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FfD and children

January 1, 2002 · 


Rt. Hon. Gordon Brown MP

            EVERY DAY this year, 30,000 children will lose the fight they are waging for life. Seven million children will perish before reaching their first birthday, and over ten million will die before the age of 5. Of those children winning their fight for survival, 113 million have no access to primary education, 60% of them girls. Millions more do not complete the five years of schooling needed to develop the basic literacy and math skills that would last them a lifetime.
This is the face of global poverty today. It is an affront to our basic belief in the equal worth and inherent potential of every human life. It is a challenge to the values at the core of our character.
Ensuring a better future for the world’s children means not only putting the needs of the young and the poor at the centre of social policy, but also at the centre of financial decision-making, economic planning and international diplomatic action.
Our starting point for action is the United Nations development goal to halve the proportion of people living in poverty by 2015, including

1. Reducing by two-thirds infant and child mortality rates;

2. Ensuring that all children complete five years of good quality basic education; and

3. Closing the gender gap between boys and girls at all levels of education.

International Concensus

But simply setting targets is not enough. Too often, the world has set development goals and failed to meet them. That is why we must build an international consensus amongst governments, NGOS, multilateral institutions and the business sector and demand new and concrete commitments from all. We must all be ready to reshape our policies, adjust our expenditure, and refashion our priorities so that the actions of each of us make possible the attainment of the goals set by all of us.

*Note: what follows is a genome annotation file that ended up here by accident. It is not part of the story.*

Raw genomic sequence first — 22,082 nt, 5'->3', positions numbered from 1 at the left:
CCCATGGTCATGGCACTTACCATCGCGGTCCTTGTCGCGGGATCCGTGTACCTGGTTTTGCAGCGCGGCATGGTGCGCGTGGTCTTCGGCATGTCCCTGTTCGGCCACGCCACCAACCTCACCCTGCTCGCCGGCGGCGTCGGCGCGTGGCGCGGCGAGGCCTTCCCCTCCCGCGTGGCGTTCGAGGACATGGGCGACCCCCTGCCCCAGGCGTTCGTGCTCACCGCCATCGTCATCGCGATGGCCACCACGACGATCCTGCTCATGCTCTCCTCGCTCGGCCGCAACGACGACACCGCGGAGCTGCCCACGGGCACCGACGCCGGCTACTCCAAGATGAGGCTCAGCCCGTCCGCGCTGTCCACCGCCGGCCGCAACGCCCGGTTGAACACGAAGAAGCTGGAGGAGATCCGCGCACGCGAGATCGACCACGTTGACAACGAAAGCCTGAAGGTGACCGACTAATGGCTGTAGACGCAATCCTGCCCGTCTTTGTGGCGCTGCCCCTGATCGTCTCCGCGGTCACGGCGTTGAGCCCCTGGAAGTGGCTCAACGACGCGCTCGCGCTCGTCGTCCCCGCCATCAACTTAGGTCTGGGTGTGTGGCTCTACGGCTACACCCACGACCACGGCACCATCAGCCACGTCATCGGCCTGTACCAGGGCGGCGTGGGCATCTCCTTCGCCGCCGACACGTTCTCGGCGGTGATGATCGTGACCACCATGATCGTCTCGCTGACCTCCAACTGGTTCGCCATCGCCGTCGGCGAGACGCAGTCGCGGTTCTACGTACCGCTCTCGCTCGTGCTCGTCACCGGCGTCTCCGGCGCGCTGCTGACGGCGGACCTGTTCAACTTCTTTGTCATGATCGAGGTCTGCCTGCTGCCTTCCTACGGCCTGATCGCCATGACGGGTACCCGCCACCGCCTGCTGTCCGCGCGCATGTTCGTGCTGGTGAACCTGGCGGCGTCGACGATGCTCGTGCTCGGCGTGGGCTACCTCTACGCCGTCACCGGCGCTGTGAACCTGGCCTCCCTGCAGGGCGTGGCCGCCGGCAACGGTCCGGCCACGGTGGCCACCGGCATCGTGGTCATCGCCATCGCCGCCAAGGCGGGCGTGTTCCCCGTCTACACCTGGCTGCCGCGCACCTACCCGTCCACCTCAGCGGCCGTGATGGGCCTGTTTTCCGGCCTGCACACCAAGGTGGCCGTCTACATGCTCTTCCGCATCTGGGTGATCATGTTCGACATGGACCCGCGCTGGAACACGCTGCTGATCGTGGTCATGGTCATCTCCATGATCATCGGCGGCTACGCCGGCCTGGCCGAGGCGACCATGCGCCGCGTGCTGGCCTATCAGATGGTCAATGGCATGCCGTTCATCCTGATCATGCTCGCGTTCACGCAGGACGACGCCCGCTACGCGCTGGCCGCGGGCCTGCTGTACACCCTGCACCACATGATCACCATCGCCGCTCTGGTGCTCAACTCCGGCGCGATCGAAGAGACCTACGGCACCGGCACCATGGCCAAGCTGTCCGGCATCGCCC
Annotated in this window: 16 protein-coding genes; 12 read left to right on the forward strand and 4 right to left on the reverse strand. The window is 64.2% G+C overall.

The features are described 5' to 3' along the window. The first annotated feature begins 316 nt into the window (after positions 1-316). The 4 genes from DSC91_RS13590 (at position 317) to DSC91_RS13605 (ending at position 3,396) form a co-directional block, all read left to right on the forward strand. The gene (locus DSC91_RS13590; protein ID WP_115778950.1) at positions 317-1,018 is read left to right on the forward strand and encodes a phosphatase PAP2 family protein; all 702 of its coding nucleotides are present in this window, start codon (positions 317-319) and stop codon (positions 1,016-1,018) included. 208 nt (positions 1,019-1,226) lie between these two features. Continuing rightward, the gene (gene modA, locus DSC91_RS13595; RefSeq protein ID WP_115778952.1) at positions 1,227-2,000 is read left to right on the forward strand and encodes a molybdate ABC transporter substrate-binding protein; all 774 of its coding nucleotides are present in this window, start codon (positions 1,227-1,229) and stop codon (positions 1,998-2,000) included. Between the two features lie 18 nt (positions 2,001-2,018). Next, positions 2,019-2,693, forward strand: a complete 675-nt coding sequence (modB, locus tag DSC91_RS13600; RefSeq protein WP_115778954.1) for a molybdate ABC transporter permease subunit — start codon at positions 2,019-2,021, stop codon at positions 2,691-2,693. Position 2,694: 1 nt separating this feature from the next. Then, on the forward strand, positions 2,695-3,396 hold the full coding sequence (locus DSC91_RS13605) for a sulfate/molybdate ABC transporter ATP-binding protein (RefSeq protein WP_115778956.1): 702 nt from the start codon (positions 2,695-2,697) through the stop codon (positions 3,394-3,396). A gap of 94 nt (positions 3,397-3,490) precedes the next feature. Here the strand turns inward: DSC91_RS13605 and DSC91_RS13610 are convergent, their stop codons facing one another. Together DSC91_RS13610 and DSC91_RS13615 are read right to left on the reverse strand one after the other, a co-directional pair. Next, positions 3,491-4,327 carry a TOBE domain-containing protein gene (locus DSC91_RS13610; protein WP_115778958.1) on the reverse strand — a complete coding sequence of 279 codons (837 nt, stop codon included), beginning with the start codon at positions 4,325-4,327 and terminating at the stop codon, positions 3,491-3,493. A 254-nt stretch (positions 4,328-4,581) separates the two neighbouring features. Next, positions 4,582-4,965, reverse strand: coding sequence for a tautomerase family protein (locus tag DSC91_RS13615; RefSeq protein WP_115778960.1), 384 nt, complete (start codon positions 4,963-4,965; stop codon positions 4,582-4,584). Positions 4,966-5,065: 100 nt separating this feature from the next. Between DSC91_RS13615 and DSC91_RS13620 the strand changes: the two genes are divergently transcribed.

In particular, there are two areas on which action is imperative: health and education.

A child’s health should not be determined by a family’s-or a country’s-wealth. We well know the human and economic costs of poor health and infectious disease in developing countries. In the developing world, 150 million children are underweight, with their mental health and physical development at severe risk. Diseases like malaria and tuberculosis kill millions of children each year; in South Africa, Botswana and Zimbabwe, half of all I 5-year-olds are expected to die of Al DS.

Where developing countries have adopted strategies to tackle these problems, they have yielded positive results. And there is more that they can do to reduce disease and despair. Yet there is also a natural limit imposed by their ailing economies. So it is vital that developed countries take action, and take action together.

Unique partnership

In the UK and elsewhere, new tax incentives have been created to accelerate research on diseases like HIV/AIDS, TB and malaria. In addition, the UK is leading in the development -with the United Nations, other governments, international agencies and foundations-of a unique partnership: a Global Health Fund to mobilise resources for the prevention, management and care of HIV/AIDS, TB and malaria. The UK is contributing US$200 million to the fund, and globally the total of commitments already exceeds US$1.8 billion.

But it is essential that pharmaceutical companies join us, responding to the challenge we face by developing and delivering affordable treatments for the world’s poor. Quite simply, we cannot save lives and raise hopes without their commitment.